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Not going gentle

In provocative essays, Clive James rages against -- and for -- the literary lights of the 20th century

James, shown here in London, warns in his introduction that "Cultural Amnesia" "will undoubtedly be a turbulent read." (Steve Forrest/Insight-Visual)

Cultural Amnesia: Necessary Memories From History and the Arts
By Clive James
Norton, 876 pp., illustrated, $35

I know Montaigne. Montaigne is a friend of mine. And believe me, Clive James, you're no Montaigne.

No, but he is Clive James, something I'd give critical heart as well as eyeteeth to be. Polymath, television interviewer and producer, and above all -- with the faintest necessary touch of the Yahoo -- one of the most ingeniously stimulating literary critics now writing in English.

Over the years James has been laboring upon something seemingly quite different: a collection of mini- essays, mostly brief, and ostensibly about writers, though Hitler is there (he did write that compulsory best seller " Mein Kampf ") as well as Margaret Thatcher, Mao, and Duke Ellington.

So why Montaigne? As with that most human of Frenchmen, all 76 pieces are really about himself: almost everything he has thought about almost everything. They ramble every which way while retaining a guiding moral gravity sparked by epigram and brought up short by paradox.

So why not Montaigne? Well, no one could be that (a spaciousness that four centuries later still opens free space in our clotted and encumbered minds), just as no one could be Shakespeare. But even to ask "Why not?" is a tribute.

"These fragments I have shored against my ruins," intones "The Waste Land." These 76 candles James has lighted against the dark ruins of much of Europe's 20th century. It is a moral and existential effort even more than a literary one. What are the lives, the choices, the heroisms, the shames, the difficult truths and difficult falsehoods that his writers have made?

James praises, skewers, laments, sympathizes , and above all ramps restlessly through all he has read, as if beyond its revelations some arch-revelation lurked. "The word: our token of ultimate peace," wrote Miguel de Unamuno (one of the 76), but the unquiet James finds only provisional bits of peace.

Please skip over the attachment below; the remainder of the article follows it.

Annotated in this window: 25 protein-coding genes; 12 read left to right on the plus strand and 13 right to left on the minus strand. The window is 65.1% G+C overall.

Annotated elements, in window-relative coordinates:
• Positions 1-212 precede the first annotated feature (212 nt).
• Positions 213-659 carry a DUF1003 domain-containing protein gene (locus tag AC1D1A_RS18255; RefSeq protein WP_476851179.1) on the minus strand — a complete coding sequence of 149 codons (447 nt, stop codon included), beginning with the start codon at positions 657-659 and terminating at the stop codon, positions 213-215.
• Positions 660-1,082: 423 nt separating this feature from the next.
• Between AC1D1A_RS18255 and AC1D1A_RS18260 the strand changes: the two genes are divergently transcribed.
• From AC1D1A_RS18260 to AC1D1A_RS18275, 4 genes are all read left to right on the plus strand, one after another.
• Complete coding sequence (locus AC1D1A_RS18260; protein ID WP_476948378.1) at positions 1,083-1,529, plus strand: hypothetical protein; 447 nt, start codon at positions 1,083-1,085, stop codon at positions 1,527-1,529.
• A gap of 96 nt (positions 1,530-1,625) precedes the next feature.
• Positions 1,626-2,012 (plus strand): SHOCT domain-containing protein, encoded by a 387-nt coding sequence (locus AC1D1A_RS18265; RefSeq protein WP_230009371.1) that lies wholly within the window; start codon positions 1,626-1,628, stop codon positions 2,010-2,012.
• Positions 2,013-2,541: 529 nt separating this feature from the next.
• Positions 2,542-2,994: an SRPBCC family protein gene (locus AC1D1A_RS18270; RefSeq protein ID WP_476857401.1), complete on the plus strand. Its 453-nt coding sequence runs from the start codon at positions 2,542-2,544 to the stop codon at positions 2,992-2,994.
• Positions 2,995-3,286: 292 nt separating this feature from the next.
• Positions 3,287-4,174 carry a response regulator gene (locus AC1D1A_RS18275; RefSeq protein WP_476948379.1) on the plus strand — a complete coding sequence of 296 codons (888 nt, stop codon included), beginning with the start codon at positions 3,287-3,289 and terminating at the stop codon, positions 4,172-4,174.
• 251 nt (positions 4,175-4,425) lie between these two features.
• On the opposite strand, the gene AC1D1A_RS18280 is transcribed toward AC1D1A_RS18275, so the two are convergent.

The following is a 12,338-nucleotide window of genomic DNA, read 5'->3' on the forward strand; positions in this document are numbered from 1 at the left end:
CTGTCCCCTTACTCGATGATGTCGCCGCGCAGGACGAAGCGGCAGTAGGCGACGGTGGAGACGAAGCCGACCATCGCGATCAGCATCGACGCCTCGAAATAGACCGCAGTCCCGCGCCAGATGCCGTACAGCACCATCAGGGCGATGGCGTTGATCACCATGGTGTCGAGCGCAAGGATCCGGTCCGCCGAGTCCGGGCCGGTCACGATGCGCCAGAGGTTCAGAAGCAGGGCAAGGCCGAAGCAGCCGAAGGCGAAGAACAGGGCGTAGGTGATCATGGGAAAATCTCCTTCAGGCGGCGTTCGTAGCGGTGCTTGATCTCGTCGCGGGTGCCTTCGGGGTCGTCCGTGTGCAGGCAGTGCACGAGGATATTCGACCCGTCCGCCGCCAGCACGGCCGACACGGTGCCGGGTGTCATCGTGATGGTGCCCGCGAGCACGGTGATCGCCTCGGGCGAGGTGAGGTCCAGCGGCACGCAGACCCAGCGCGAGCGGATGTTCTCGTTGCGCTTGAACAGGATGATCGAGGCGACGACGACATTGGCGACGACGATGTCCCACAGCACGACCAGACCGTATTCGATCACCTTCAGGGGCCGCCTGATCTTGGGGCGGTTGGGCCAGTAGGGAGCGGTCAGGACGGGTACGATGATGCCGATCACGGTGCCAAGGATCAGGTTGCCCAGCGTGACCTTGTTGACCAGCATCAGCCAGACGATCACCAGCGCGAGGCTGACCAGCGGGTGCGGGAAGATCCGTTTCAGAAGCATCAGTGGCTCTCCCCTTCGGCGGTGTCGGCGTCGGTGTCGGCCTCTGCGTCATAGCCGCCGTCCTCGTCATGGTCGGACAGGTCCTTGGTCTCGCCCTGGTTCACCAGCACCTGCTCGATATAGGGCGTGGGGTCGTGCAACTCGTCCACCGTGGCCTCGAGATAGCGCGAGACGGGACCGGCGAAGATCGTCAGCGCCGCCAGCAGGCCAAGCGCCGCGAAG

There is no single theme among the essays, which range from a page or two to more than a dozen, and are set out alphabetically: Anna Akhmatova to Stefan Zweig. There are clusters of concern, though. Some treat of writers confronting or not confronting Nazism.

There are the heroes: Marc Bloch and Jean Prévost , both of whom perished in the French Resistance. James is more scathing about those -- Sartre in particular -- whom he finds self-protective and subsequently arrogant about it. While admiring Sartre's fiction, he despises his philosophy (along with that of Foucault and Derrida) as intended to fuzz reality rather than reveal it. They write " the sentence that spurns the earth because it fears a puncture."

He has particular sympathy, on the other hand -- and does some of his best writing -- with a half-dozen Viennese writers in the 1930 s who gathered in the cafes where their conversations achieved a sublimely scouring brilliance. Most were Jewish, and what with the growing anti-Semitism of neighbors and landlords, " they could feel comfortable only in public. They could feel private only in public."

He laments but does not blame their failure to anticipate the full horror of what was to happen. Arthur Schnitzler and others had thought of anti-Semitism "as a stain on a living culture. The new anti-Semitism à la Hitler was a culture all by itself: a culture of death." Freud at first failed fully to recognize it. "He had banished God and the Devil, and replaced them with a family of contending deities bearing proud Greek names. They were household gods: aided by judicious therapy, they would one way or another always reach an accommodation, in a world where people like his old sisters, even if they were not happy, would die in bed. But the Devil came back. The Devil had never been away."

Some of James's excursions, once he has announced a name, verge on the comically -- or windily -- shameless. His essay on Rilke, for instance, barely mentions him, skipping instead to William Randolph Hearst's mistress Marion Davies and other assorted topics. Having proclaimed Evelyn Waugh the finest English novelist of the century , he limits himself to pointing out a rare grammatical error. More outrageous: His piece on José Saramago virtually ignores his extraordinary novels, confining itself to lambasting him for his quite extra-literary adherence to communism.

With Sir Thomas Browne, on the other hand, James analyzes the cadence of a single line so perfectly as to summon up the whole austere radiance of this master -- father, if you like -- of English prose. And if some of the excursions seem silly, most are at least delightful. I liked a piece about what artists need to surround themselves with. Contrasted with Wagner 's velvet grandiosity, Diaghilev chose the most spartan of furnishings: "Why . . . waste my imagination on myself?"

"Cultural Amnesia," with its encyclopedic length and organization and the intense jostle of its ideas, is not to be read at a sitting. It is to be dipped into over weeks and months. If the dipper occasionally brings up exasperation, it brings up astonished delight far more often; and, best of all, exasperated astonished delight.

Richard Eder reviews books for several publications.

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